The most important software vulnerabilities afflicting military space systems are, the same as common vulnerabilities in particular, backdoors, hardcoded passwords, remote code execution (RCE), insecure protocols, spoofing, hijacking, SQL injection, insecure authentication, and file upload flaws are of primary concern.

 

Finally, there is the threat that the hardware used to construct these systems could be used to deliver a hardware attack. This vector has recently been at the focus of cyber security news because its use in Mirai botnets. Chinese manufacturer, XiongMai Technologies’ line of IoT products have hardcoded default passwords in their firmware. The Mirai malware logs into these firmware backdoors to take control of these devices and incorporate them into massive botnets that can deliver devastating DDoS attacks.

 

The attacker could also leave behind an advanced persistent threat, to make strategic use of compromised satellites at later times. The threat of this attack vector is reified by the numerous successful cyber-attacks directed against NASA.

 

 

Cyber Security Initiatives

Discussions between the World Economic Forum’s Global Future Councils on Cybersecurity and Space, held in April 2022, suggest that governments, alongside those who operate, use, and profit from space-dependent technologies, should identify critical space-enabled services and should prioritize ensuring their end-to-end cyber resilience.

 

The Cybersecurity and Infrastructure Security Agency (CISA) announced the formation of a Space Systems Critical Infrastructure Working Group. The group is composed of government and industry members that operates under the Critical Infrastructure Partnership Advisory Council (CIPAC) framework, bringing together space system critical infrastructure stakeholders.

According to CISA, “the working group will serve as an important mechanism to improve the security and resilience of commercial space systems. It will identify and offer solutions to areas that need improvement in both the government and private sectors and will develop recommendations to effectively manage risk to space based assets and critical functions.”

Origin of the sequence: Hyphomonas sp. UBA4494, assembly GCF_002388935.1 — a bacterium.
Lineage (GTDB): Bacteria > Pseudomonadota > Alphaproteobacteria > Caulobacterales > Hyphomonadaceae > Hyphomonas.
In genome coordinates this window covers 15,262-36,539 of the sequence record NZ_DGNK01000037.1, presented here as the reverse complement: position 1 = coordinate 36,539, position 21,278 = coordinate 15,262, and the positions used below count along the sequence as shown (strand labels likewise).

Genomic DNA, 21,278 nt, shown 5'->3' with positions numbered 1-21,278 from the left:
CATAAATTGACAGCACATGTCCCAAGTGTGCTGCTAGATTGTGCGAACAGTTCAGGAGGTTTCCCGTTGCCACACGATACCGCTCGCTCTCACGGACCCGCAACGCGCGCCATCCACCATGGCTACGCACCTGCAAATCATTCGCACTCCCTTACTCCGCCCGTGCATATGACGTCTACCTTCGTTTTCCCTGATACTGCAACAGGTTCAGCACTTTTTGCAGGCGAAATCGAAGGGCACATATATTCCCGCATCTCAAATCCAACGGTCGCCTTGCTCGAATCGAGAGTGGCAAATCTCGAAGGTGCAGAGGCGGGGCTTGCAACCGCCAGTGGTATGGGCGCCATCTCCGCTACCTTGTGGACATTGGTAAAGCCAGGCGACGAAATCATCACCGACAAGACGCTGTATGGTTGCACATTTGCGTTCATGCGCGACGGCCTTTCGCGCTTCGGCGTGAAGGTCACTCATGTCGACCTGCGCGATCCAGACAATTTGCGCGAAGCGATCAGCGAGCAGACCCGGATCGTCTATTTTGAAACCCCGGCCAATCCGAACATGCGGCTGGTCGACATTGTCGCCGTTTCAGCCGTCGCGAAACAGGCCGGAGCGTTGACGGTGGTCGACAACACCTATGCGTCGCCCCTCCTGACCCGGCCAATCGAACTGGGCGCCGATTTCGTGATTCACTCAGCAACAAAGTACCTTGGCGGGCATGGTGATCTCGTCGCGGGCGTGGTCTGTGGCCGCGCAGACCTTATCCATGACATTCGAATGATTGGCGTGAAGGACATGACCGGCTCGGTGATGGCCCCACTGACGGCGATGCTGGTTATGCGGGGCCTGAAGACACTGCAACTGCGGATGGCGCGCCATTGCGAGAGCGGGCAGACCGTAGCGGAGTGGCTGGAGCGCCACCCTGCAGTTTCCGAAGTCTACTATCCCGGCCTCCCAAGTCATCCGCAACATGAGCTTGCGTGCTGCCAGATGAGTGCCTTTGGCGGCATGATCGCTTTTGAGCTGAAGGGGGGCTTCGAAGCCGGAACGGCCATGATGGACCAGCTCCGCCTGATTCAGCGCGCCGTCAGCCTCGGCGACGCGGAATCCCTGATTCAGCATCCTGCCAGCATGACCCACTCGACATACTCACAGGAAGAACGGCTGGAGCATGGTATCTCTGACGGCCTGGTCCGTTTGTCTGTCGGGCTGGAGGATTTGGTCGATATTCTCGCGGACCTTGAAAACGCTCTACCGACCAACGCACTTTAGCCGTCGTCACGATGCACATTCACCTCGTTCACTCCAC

DARPA and DoD are interested in moving toward satisfying DoD space missions with large constellations of inexpensive satellites in low earth orbit (LEO). This distributed approach provides both redundancy and resiliency, as well as other benefits.

 

However, the success of national security missions that use space systems, depends on fully integrating cybersecurity into the planning, development, design, launch, sustained operation, and decommissioning of those space systems used to collect, generate, process, store, display, transmit, or receive National Security Information (NSI), as well as any supporting or related infrastructure.

 

The three steps that space asset stakeholders must take to successfully defend their resources, Ryan Hutchins in Cyber Defense of Space Assets are:

(1) to establish an agile, global regime that can provide training, intelligence, and knowledge sharing between stakeholders;

(2) to perform code analysis and penetration tests to expose known vulnerabilities in existing infrastructure that can be shored up by relatively simple means. Once complete, this will ensure space asset safety against a wide range of basic attacks that would currently succeed. This will force adversaries to expend massive amounts of time and resources in an attempt to find successful exploits.

(3) Aided by the established global regime, stakeholders must undertake research efforts into defense-in-depth design, and that enable them to anticipate vulnerabilities and exploits so that they may seize the initiative from attackers and design protocols, software, and spacecraft buses that are hardened against cyber-attack.

 

 

Cyber security measures

The protection of satellites and space infrastructure against cyber threats is of utmost importance. As such, space experts recommend that security must be built into every satellite from the ground up, rather than being an afterthought. This means that security measures should be integrated into the satellite design, construction, and launch processes. A secure-by-design approach ensures that security risks are identified and mitigated from the outset. By adopting this approach, satellite manufacturers can make sure that their satellites are more resilient to cyber threats.

To defend against these cyber threats, there are several measures that can be taken. One critical step is to implement strong encryption protocols to protect data transmitted between ground stations and satellites. Encryption ensures that any intercepted data is unreadable by unauthorized parties, reducing the risk of data theft or tampering.

Another critical measure is to ensure that all software and hardware used in satellite and low earth orbit constellation systems are up to date and secure. Regular software updates can help to fix vulnerabilities and patch any security flaws that may be present. Additionally, all hardware components used in these systems should be designed with security in mind, and any vulnerabilities should be addressed immediately.